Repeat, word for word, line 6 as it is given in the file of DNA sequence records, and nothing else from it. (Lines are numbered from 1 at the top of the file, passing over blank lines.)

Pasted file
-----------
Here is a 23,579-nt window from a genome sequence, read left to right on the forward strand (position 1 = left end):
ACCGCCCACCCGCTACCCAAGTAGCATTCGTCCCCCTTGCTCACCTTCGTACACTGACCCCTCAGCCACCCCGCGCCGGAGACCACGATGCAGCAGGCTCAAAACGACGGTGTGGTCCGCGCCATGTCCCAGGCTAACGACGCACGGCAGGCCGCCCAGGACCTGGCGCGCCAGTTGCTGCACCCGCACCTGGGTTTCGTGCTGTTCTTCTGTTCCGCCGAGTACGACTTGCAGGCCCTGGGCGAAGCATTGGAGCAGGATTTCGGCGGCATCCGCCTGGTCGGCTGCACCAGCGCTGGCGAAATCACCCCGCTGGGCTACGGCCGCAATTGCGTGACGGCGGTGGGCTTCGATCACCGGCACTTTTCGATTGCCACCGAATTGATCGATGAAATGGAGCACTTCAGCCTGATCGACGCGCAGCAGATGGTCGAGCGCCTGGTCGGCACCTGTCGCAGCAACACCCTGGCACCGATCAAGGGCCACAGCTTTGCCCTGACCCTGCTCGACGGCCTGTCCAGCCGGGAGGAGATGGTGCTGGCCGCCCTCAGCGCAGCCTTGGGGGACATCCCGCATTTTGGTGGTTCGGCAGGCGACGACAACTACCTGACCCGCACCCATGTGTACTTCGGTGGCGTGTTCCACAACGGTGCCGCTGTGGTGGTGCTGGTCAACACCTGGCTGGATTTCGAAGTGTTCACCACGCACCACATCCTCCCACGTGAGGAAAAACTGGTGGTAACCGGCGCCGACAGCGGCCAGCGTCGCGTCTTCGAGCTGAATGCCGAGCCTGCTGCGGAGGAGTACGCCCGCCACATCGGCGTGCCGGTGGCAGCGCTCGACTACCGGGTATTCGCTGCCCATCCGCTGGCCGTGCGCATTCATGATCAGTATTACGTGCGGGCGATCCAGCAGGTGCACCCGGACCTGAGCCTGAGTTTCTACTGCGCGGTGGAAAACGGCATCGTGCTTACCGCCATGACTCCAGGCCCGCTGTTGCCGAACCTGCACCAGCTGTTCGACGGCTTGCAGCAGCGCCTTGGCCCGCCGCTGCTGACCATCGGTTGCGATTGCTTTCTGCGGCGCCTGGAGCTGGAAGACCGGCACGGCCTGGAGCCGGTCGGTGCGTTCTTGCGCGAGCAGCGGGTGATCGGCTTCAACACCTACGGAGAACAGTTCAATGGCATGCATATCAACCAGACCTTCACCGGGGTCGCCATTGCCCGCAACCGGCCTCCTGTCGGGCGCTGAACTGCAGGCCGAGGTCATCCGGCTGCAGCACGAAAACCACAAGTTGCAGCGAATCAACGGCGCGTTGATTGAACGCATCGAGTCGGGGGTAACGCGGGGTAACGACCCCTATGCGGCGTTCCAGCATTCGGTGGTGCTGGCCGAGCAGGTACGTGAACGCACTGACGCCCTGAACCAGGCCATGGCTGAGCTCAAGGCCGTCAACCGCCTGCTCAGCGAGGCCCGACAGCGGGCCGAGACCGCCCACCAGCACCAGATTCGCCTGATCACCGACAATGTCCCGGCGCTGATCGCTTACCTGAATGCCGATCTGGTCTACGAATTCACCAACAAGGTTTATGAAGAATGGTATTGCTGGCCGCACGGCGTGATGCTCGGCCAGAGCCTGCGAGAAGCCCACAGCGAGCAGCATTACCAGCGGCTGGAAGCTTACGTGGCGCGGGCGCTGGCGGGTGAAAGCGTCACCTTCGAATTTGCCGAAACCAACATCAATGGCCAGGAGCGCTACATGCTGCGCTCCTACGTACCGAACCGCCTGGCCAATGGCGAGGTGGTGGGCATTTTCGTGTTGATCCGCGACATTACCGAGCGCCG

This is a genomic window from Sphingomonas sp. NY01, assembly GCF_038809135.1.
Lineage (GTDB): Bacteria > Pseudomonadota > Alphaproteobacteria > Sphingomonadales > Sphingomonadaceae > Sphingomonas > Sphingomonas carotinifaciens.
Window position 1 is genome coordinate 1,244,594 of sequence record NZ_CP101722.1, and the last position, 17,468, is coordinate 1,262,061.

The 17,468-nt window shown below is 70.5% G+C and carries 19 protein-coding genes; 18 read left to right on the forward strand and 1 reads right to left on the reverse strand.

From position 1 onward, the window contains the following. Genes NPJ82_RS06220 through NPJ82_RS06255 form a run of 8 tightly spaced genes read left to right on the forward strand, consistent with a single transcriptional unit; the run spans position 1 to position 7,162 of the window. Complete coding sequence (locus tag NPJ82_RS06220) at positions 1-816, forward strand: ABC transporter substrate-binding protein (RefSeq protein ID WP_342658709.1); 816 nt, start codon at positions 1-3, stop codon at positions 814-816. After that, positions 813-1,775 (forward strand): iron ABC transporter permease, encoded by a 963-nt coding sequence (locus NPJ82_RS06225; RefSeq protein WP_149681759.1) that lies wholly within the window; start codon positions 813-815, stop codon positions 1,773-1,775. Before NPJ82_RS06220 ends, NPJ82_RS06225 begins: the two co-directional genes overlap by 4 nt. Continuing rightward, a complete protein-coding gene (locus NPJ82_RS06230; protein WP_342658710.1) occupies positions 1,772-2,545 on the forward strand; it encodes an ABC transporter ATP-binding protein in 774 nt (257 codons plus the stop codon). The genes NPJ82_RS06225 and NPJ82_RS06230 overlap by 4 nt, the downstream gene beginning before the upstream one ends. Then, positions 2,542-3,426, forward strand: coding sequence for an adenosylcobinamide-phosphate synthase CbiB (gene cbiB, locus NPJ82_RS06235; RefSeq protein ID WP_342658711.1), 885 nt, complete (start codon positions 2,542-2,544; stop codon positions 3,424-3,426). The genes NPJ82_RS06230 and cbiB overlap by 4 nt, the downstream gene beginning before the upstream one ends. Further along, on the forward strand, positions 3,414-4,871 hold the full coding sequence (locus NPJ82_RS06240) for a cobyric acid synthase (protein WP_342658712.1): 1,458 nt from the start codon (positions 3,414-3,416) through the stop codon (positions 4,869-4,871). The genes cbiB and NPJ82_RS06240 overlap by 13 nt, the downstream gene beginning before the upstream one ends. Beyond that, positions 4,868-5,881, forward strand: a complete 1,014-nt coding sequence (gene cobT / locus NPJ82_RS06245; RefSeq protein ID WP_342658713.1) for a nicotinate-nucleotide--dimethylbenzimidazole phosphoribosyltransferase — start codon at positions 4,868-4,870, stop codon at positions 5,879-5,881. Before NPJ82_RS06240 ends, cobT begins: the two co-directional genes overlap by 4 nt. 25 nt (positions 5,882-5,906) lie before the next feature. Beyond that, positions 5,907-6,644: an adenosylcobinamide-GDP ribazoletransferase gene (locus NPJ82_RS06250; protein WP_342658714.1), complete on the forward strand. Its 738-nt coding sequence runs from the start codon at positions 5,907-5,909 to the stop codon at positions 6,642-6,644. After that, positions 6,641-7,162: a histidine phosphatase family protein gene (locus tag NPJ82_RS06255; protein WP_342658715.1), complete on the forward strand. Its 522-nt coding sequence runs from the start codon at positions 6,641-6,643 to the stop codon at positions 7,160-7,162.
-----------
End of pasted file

The 17,468-nt window shown below is 70.5% G+C and carries 19 protein-coding genes; 18 read left to right on the forward strand and 1 reads right to left on the reverse strand.